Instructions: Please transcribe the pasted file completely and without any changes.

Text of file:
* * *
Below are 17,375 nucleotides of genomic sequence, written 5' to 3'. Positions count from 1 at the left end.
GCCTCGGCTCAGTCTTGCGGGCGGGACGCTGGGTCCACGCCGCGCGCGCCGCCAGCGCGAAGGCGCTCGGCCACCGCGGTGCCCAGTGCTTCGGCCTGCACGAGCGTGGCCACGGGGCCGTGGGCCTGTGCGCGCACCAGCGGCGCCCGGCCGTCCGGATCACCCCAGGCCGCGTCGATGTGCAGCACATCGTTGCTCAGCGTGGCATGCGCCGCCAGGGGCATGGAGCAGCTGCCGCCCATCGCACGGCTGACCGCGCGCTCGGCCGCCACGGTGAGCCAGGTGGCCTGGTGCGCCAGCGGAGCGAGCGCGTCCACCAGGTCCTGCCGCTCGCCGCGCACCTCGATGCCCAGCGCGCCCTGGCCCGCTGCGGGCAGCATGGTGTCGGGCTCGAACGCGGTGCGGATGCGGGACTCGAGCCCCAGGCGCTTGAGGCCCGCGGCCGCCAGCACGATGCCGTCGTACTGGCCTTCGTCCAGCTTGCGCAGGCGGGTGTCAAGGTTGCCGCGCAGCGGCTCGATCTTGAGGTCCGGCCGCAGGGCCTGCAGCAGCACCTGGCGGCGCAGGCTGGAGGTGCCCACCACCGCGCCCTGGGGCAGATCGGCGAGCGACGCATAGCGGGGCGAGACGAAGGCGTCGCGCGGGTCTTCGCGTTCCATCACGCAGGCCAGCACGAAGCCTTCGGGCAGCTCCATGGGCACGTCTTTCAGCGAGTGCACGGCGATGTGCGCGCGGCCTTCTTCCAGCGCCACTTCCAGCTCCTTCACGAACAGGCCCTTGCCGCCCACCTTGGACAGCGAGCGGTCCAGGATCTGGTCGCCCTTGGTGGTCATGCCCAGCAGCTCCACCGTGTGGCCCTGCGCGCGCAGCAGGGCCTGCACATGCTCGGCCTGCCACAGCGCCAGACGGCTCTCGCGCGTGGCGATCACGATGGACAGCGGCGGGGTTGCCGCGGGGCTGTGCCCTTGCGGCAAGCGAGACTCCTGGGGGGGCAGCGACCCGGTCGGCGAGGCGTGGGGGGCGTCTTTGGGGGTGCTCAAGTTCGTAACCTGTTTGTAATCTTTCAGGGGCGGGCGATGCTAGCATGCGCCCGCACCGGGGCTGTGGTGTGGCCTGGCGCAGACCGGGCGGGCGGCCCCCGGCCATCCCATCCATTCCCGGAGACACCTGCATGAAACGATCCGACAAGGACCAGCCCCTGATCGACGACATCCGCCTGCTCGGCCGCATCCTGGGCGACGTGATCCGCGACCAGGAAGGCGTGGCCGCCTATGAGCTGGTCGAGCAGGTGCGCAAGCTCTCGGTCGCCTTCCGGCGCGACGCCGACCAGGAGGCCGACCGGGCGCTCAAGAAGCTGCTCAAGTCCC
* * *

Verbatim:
Below are 17,375 nucleotides of genomic sequence, written 5' to 3'. Positions count from 1 at the left end.
GCCTCGGCTCAGTCTTGCGGGCGGGACGCTGGGTCCACGCCGCGCGCGCCGCCAGCGCGAAGGCGCTCGGCCACCGCGGTGCCCAGTGCTTCGGCCTGCACGAGCGTGGCCACGGGGCCGTGGGCCTGTGCGCGCACCAGCGGCGCCCGGCCGTCCGGATCACCCCAGGCCGCGTCGATGTGCAGCACATCGTTGCTCAGCGTGGCATGCGCCGCCAGGGGCATGGAGCAGCTGCCGCCCATCGCACGGCTGACCGCGCGCTCGGCCGCCACGGTGAGCCAGGTGGCCTGGTGCGCCAGCGGAGCGAGCGCGTCCACCAGGTCCTGCCGCTCGCCGCGCACCTCGATGCCCAGCGCGCCCTGGCCCGCTGCGGGCAGCATGGTGTCGGGCTCGAACGCGGTGCGGATGCGGGACTCGAGCCCCAGGCGCTTGAGGCCCGCGGCCGCCAGCACGATGCCGTCGTACTGGCCTTCGTCCAGCTTGCGCAGGCGGGTGTCAAGGTTGCCGCGCAGCGGCTCGATCTTGAGGTCCGGCCGCAGGGCCTGCAGCAGCACCTGGCGGCGCAGGCTGGAGGTGCCCACCACCGCGCCCTGGGGCAGATCGGCGAGCGACGCATAGCGGGGCGAGACGAAGGCGTCGCGCGGGTCTTCGCGTTCCATCACGCAGGCCAGCACGAAGCCTTCGGGCAGCTCCATGGGCACGTCTTTCAGCGAGTGCACGGCGATGTGCGCGCGGCCTTCTTCCAGCGCCACTTCCAGCTCCTTCACGAACAGGCCCTTGCCGCCCACCTTGGACAGCGAGCGGTCCAGGATCTGGTCGCCCTTGGTGGTCATGCCCAGCAGCTCCACCGTGTGGCCCTGCGCGCGCAGCAGGGCCTGCACATGCTCGGCCTGCCACAGCGCCAGACGGCTCTCGCGCGTGGCGATCACGATGGACAGCGGCGGGGTTGCCGCGGGGCTGTGCCCTTGCGGCAAGCGAGACTCCTGGGGGGGCAGCGACCCGGTCGGCGAGGCGTGGGGGGCGTCTTTGGGGGTGCTCAAGTTCGTAACCTGTTTGTAATCTTTCAGGGGCGGGCGATGCTAGCATGCGCCCGCACCGGGGCTGTGGTGTGGCCTGGCGCAGACCGGGCGGGCGGCCCCCGGCCATCCCATCCATTCCCGGAGACACCTGCATGAAACGATCCGACAAGGACCAGCCCCTGATCGACGACATCCGCCTGCTCGGCCGCATCCTGGGCGACGTGATCCGCGACCAGGAAGGCGTGGCCGCCTATGAGCTGGTCGAGCAGGTGCGCAAGCTCTCGGTCGCCTTCCGGCGCGACGCCGACCAGGAGGCCGACCGGGCGCTCAAGAAGCTGCTCAAGTCCC